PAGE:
Longbourn and Sense and Sensibility

LONGBOURN
By Jo Baker
SENSE AND SENSIBILITY
By Joanna Trollope

Jane Austen has always been a popular author, but it’s only recently that she has graduated from having a cult following (her fans are known as Janeites) to becoming a multimedia industry.

Some landmarks along the way include the now famous 1995 BBC miniseries of Pride and Prejudice, a 2005 Hollywood film production of the same, the publication in 2009 of the bestselling mash-up Pride and Prejudice and Zombies (there have been more than 100 literary adaptation of P&P in the last decade alone), and the announcement just this year that Austen would be appearing on the Bank of England’s new 10-pound note.

But for now, 2013 marks the 200th anniversary of the publication of Pride and Prejudice, which is as good an excuse as any to throw a party.

In the spirit of making old things new again, Jo Baker’s Longbourn and Joanna Trollope’s Sense and Sensibility re-visit two beloved classics, and reveal in the process just why Austen remains so much our contemporary.

Longbourn takes its title from the name of the Bennet family estate in Pride and Prejudice, with the twist here being that the old story is re-told from the point of view of the domestic staff. Right from the first chapter we realize we are in a different world. It’s laundry day and Longbourn introduces us to the round of hard, muscular labour that makes up a housemaid’s life.

Baker doesn’t mind rubbing our noses in it. Not only do we hear of aching blisters and chilblains and slipping in hog manure while lugging the water in from the pump, but it’s also that time of the month in a house full of young women, so the napkins are soaking in a separate tub smelling “uneasily of the butcher’s shop.”

Bodily fluids are Baker’s favourite way of grounding us in naturalistic detail, leading to numerous references to stains of sweat, vomit, milk, sperm — and, yes, the ladies’ “monthlies.” While it may be true that no woman is a heroine to her laundress, Baker isn’t interested in de-mythologizing Austen.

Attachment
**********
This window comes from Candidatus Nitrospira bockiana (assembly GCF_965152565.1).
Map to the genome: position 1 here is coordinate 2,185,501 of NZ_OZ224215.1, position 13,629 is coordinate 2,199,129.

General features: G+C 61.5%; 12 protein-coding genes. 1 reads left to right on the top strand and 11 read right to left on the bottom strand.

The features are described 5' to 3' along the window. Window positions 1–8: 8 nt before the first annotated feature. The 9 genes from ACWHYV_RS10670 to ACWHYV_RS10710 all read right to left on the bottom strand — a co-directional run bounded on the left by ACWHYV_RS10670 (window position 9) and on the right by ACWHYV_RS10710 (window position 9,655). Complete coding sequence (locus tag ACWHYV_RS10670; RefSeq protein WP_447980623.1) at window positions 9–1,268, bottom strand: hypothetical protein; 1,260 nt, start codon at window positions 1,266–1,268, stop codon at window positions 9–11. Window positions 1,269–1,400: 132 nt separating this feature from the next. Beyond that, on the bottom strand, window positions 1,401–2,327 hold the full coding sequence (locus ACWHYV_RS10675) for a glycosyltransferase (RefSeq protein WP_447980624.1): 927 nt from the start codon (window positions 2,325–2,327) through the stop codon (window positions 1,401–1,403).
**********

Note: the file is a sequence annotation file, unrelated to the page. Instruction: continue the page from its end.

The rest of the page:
Rest assured that Elizabeth Bennet is still adorable and that when Mr. Darcy makes his appearance he will be all that and more: “So smooth, and so big, and of such substance … it was as though (he) belonged to a different order of creation entirely, and moved in a separate element.”

But this is all background.

While Longbourn gives us a more modern, socially-minded perspective on familiar characters and events, Baker’s main story — which has to do with a skivvy named Sarah falling in love with a mysterious new footman — doesn’t mess with the essential romance formula that Austen did so much to define two centuries ago.

Joanna Trollope doesn’t mess with success either, and her Sense and Sensibility is a fairly close reworking of Austen’s novel of the same name, adapted to life in the early 21stt century.

Indeed, it’s surprising how little she has had to change, aside from supplying the characters with iPhones so they can text each other, and adding other cosmetic updates. The Dashwood women are still delightful (Elinor is now a budding architect and Marianne plays the guitar), and the young men feckless and unreliable. Though they don’t use words like feckless any more. Instead, the cads are known as shagbandits.

And it all still works. Why?

In part because both Baker and Trollope are proficient authors who handle the material so well, but also because Austen, like Shakespeare, is timeless. You can put her in modern dress or take her upstairs dramas downstairs, but no matter how many changes you make, her essential concerns, and even much of her morality, remain contemporary.

At one point in Trollope’s book, for example, Elinor expostulates with her mother, “Ma, this isn’t 1810, for God’s sake. Money doesn’t dictate relationships.”

Oh, but it does Elinor. It does! Perhaps as much today as it did during the Regency. We still have a class system, after all, and that means the business of finding a mate remains a perfect subject for a novelist. And Austen’s other main concern, the matter of inheritance, is no less relevant. All that wealth piled up by the boomers is going somewhere. Our McMansions are this century’s Pemberleys and Norland Parks.

But i’s not all about the material world. Austen’s character types are still with us — the proud and the prejudiced, the sensible and sensitive — and her scale of values hasn’t changed much either. Her heroes and heroines represent the same kinds of personalities we admire most today, and her villains embody qualities we immediately recognize and despise.

True, now they have sex instead of “making love” (which didn’t mean having sex, back in the day), but that’s not such a big deal. The really important things in life — love, family, money — endure.

So Austen keeps right on rolling into her third century, still giving no indication that she’ll be leaving us any time soon.

Notes:
Review first published in the Toronto Star November 21, 2013.